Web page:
I dove off the cliff. I began the process of building my mediation process and being a first-time business owner the day I submitted my resignation to the president of the college at which I served as a vice president and dean. That was almost 11 years ago and I still remember breaking out into a cold sweat driving home that evening.
My first steps after resigning, aside from panic stricken moments where my daily jogs turned into runs so fast you might think the hounds of hell were after me, were to enroll in Woodbury’s then-post-bac year-long certificate in mediation (500 hours), and to register my business name. I’d spent my entire working life in higher ed and deeply value good education for setting a foundation. And though I had a doctorate at the time, I only had about 80 hours of mediation training. I was competent but wanted to be an outstanding mediator, and knew the kind of depth Woodbury offered would serve my particular needs well. So I gave myself the year of full-time learning, during which I set up my practice. The intent was that I’d finish the year with practice foundation in place and ready to launch.
Here’s the short list of specific actions I took in creating my business:
- I sought out the counsel of business advisors through the SBA. Some of their advice was priceless, some I metaphorically dropped in the trash as I left the meetings (and I talk more about this in my upcoming book).
- I wrote a business plan, one of the best startup choices I made. It killed me to write it at the time, because it was a new kind of thinking for me, but it forced me to do something that helped make my business success early. It forced me to methodically and deeply think through what exactly I was seeking to achieve, how I would be different and special, and why anyone would want to buy my services.
- I aimed first for the market that knew me best, and that market helped make my practice full-time in less than two years. I used all the contacts I’d made in years of higher ed leadership, think tank participation, and association affiliations and put the word out. Because they already knew me, it was a short leap to trust me in my new role.
- I offered pro bono work to some institutions and organizations in return for referrals if they were satisfied with my work.
- I spent a lot of time trying to figure out how to price my services, a crazy-making activity at the time because advice was all over the map. I finally settled on a method that combined what I learned about the range similarly experienced colleagues were getting and simple calculations of my target income for the year.
- I spoke about dispute resolution anywhere someone would have me, finally thankful for all those speeches I had to give as a dean and which had initially made me almost faint.
- I offered free intro workshops in dispute resolution for the workplace in order to build business contacts.
- I paid a graphic designer to create a professional logo, then printed letterhead and envelopes and business cards.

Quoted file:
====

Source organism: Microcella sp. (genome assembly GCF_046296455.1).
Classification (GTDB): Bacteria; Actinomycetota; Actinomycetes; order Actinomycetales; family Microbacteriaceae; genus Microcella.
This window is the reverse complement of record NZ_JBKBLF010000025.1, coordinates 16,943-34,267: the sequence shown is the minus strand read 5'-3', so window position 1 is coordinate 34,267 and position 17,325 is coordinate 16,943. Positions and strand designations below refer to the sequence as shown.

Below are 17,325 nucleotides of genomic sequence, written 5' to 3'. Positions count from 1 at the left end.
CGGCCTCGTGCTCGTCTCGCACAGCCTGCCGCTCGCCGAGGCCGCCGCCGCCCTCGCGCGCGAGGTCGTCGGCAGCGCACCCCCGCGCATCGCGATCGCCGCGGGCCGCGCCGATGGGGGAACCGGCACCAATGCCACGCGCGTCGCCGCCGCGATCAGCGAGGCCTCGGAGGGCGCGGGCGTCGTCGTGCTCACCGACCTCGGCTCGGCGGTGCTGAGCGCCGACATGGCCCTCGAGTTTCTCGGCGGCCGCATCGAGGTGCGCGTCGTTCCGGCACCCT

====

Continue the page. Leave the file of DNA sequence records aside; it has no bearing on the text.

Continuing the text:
- I put up a website. I’d been helping my division’s department directors create websites and had created several of my own, so I bought a software program and did it myself, including the coding.
- I used that business plan I wrote to get a line of credit to supplement savings for the first couple of years. I never touched it, but it helped me sleep at night to know it was there.
- And I started to build my mailing list.
And here are few things I didn’t do:
- I didn’t create brochures. Someone told me early on that I should buy folders, get my logo design onto labels for the fronts of the folders, and then put into the folders whatever specific information a particular person might need (bio, list of services, articles, testimonials, etc.). She was right. Brochures would have outdated too quickly, as the way I described my work and my offerings developed over time.
- I didn’t take all the work that came my way, in contrast to what remains the general wisdom. I decided to be selective and refer cases that weren’t in my primary market or niche to others.
- I didn’t see clients in my home or rent an office space. Because of my market, primarily higher ed and other organizations, I went to them. This lowered my overhead quite a bit.
- I didn’t attend many business networking events like chamber. I’d had to do so much schmoozing as a VP that I felt pretty darn schmoozed out, and the few times I did go to those events, I felt like I didn’t fit in with the crowd. I found other ways to reach the folks I wanted to.
- I didn’t take out ads, either in the phone book or in other media.
I had a few guiding principles that helped me make decisions:
- Always do my best work (and if an offered project doesn’t offer that chance, don’t take it).
- Always offer more value than they expect (go the extra mile, even when it’s not in the contract).
- Always give back (do some pro bono at all times).
- Keep a learning attitude.
- Think like a business person at least as often as I think like a mediator.
Next, I’ll talk about what I’d do again if I were creating my business now, and the mistakes I’d surely try to avoid the second time around! Here is the link to How I Started My Mediation Practice, Part 2.